The Flowers Of War Review

Everyone has skeletons in their cupboard, it’s just some of these are in greater need of a public airing than others.

It’s late 1930’s era Nanking, then capital of China, and triumphant Japanese soldiers are ransacking the city in search of a few soulless spoils of war.

But these animals aren’t interested in material wealth, just death and rape.

Of course, that’s reflective of soldiers in general rather than the Japanese.

Despite the heroic propaganda we’re fed about our armed forces.

Two young girls in uniforms desperately flee for their lives as they seek shelter from the bombs, bullets and butcherer’s swarming around them.

Bayonets are thrust into anything a human could hide in, yet the girls who are killed like this are the lucky ones.

A white man with a bushy beard and broken Chinese scrambles around amid the firestorm in search of a convent, when he stumbles upon the two young girls hiding place and a pillaging military man.

The westerner is John Miller, and as he’s played by Christian Bale, I was kind of hoping he’d just Batman the Japanese soldier and that’d be the end of that.

Instead, an act of god – which that comic book character appears to have morphed into for a lot of lost, little white boys out there – strikes down their attacker, which is lucky as the two girls just so happen to be from the nearby convent.

Lucky they weren’t atheist’s I suppose.

The reluctant hero is lead to the convent by these two girls and back to his reason for being in this war torn mess.

Miller is a mortician and he’s come to bury the recently deceased priest in charge of the convent who’s just collaterally damaged his way to heaven.

And I really think Miller needs to consider what jobs he takes on more carefully in future.

Despite the lack of a body, with the priest having literally been blown to kingdom come, Miller demands payment from the boy who’s now in charge.

As he searches the convent for anything of value, or anything to drink, the colourful women of the Qinhuai River break in to the grounds as they try to escape the raping of their city outside.

And Miller spies one or two things he’d most definitely like to get his hands on.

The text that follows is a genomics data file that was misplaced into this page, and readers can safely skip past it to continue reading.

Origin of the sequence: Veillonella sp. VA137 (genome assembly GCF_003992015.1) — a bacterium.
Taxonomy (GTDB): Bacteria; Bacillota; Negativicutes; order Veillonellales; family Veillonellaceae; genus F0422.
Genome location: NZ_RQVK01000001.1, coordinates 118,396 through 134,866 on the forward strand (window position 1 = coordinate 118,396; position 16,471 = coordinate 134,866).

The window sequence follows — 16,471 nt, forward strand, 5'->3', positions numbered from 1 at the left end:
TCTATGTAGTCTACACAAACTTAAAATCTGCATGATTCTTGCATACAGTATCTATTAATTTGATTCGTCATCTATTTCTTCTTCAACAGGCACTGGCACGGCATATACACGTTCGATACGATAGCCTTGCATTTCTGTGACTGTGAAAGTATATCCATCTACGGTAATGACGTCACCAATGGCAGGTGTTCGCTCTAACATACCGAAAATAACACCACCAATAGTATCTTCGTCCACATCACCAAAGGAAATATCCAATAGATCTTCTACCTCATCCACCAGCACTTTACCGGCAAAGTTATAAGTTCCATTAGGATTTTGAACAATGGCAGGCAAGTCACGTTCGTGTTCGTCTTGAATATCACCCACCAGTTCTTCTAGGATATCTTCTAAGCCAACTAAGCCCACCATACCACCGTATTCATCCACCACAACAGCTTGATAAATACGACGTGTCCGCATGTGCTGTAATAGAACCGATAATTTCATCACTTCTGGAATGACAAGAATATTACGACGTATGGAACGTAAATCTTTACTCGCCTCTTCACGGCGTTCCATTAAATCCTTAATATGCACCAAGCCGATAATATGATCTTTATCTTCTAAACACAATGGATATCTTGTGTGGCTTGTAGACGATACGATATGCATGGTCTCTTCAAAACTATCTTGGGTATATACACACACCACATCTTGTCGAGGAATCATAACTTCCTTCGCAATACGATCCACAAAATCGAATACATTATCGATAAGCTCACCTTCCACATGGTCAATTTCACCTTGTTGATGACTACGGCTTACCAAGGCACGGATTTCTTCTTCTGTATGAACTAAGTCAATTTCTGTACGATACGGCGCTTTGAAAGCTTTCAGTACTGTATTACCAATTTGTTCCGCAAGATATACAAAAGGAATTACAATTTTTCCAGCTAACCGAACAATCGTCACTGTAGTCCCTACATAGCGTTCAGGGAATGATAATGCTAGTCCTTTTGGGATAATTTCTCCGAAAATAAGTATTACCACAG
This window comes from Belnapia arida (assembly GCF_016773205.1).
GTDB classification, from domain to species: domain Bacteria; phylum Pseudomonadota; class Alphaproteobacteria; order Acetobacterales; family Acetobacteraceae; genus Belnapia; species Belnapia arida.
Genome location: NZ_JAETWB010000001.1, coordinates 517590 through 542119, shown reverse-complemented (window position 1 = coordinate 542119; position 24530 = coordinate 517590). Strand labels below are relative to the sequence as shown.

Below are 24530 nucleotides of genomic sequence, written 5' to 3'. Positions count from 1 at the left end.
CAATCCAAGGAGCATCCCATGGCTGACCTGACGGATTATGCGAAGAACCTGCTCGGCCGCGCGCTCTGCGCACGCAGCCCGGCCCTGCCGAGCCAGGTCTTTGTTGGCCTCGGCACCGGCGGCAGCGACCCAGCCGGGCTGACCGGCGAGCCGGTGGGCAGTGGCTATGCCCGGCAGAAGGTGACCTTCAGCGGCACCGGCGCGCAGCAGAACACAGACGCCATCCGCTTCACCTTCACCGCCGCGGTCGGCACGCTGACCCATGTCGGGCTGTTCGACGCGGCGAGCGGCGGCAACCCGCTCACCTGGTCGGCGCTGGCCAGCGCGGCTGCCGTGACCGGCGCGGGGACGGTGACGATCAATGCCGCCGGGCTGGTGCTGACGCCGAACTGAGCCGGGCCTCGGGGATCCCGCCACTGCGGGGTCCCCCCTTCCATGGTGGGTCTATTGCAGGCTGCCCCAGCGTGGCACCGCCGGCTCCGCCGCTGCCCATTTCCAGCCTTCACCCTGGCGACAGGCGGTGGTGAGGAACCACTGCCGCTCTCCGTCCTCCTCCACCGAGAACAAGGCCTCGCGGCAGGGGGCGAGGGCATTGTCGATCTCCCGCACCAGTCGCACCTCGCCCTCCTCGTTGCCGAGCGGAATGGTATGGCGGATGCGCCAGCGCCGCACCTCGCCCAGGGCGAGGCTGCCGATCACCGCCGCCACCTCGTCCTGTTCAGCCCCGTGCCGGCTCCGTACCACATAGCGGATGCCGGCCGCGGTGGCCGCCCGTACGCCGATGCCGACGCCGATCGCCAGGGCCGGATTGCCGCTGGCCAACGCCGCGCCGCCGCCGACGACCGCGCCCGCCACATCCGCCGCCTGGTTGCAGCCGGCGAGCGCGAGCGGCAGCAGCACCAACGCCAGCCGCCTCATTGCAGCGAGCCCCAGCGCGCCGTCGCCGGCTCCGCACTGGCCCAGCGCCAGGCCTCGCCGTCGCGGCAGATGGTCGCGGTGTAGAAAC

So he stays at the convent, but it won’t be long ’til the rampaging soldiers find them; and when they do not even a house of god will hold them back.

The Flowers Of War is that other film starring Christian Bale released this summer, though it really is no contest about which one you should see.

(hint: it’s the one where you can actually understand what’s being said – even if they’re speaking Chinese)

Hopefully Bale’s presence will help draw more of an audience to the true story of Nanking’s rape at the hands of murderous Japanese soldiers, which some historians still deny to this day.

Having deliberately destroyed all official records of this savage massacre after their surrender in 1945, Japan’s less than imperial army are estimated to have raped and killed up to 300,000 unarmed Chinese civilians.

It’s enough to make you think those yank nuclear bombs were warranted.

Naturally, The Flowers Of War indulges in a little creative licence in telling its story to reflect the desperate time this was for inhabitants of the city, but that’s easily accepted when the point of the film is to shine a light on one of the best kept secrets of the second world war.

The film itself is beautifully made, with some stunning action scenes in the beginning before the true horrors of war begin to grind you down.

The Flowers Of War isn’t easy viewing a lot of the time, but when you make a film about something as inhuman as what happened in Nanking, how can it be?

I just hope enough people see this so that Japan stop trying to deny this particular skeleton in their closet.

Jonathan Campbell

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August 2012
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